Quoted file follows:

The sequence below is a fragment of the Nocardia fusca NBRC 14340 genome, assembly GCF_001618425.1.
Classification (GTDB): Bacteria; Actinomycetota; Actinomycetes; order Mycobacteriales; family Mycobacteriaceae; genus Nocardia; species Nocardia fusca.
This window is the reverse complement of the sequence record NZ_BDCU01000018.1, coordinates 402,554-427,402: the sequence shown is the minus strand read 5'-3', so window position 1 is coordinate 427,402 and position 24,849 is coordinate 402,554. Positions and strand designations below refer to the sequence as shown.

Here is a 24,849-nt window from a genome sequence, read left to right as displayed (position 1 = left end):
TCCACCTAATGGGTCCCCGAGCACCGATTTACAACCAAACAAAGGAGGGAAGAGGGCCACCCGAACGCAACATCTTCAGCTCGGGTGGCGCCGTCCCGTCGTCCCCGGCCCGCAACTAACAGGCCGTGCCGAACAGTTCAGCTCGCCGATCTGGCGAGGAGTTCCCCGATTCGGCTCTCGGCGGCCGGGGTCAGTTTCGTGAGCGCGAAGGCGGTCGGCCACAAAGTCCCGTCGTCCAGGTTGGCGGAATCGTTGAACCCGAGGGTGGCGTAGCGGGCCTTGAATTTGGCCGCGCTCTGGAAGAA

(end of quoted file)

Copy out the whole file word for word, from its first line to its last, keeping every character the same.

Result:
The sequence below is a fragment of the Nocardia fusca NBRC 14340 genome, assembly GCF_001618425.1.
Classification (GTDB): Bacteria; Actinomycetota; Actinomycetes; order Mycobacteriales; family Mycobacteriaceae; genus Nocardia; species Nocardia fusca.
This window is the reverse complement of the sequence record NZ_BDCU01000018.1, coordinates 402,554-427,402: the sequence shown is the minus strand read 5'-3', so window position 1 is coordinate 427,402 and position 24,849 is coordinate 402,554. Positions and strand designations below refer to the sequence as shown.

Here is a 24,849-nt window from a genome sequence, read left to right as displayed (position 1 = left end):
TCCACCTAATGGGTCCCCGAGCACCGATTTACAACCAAACAAAGGAGGGAAGAGGGCCACCCGAACGCAACATCTTCAGCTCGGGTGGCGCCGTCCCGTCGTCCCCGGCCCGCAACTAACAGGCCGTGCCGAACAGTTCAGCTCGCCGATCTGGCGAGGAGTTCCCCGATTCGGCTCTCGGCGGCCGGGGTCAGTTTCGTGAGCGCGAAGGCGGTCGGCCACAAAGTCCCGTCGTCCAGGTTGGCGGAATCGTTGAACCCGAGGGTGGCGTAGCGGGCCTTGAATTTGGCCGCGCTCTGGAAGAA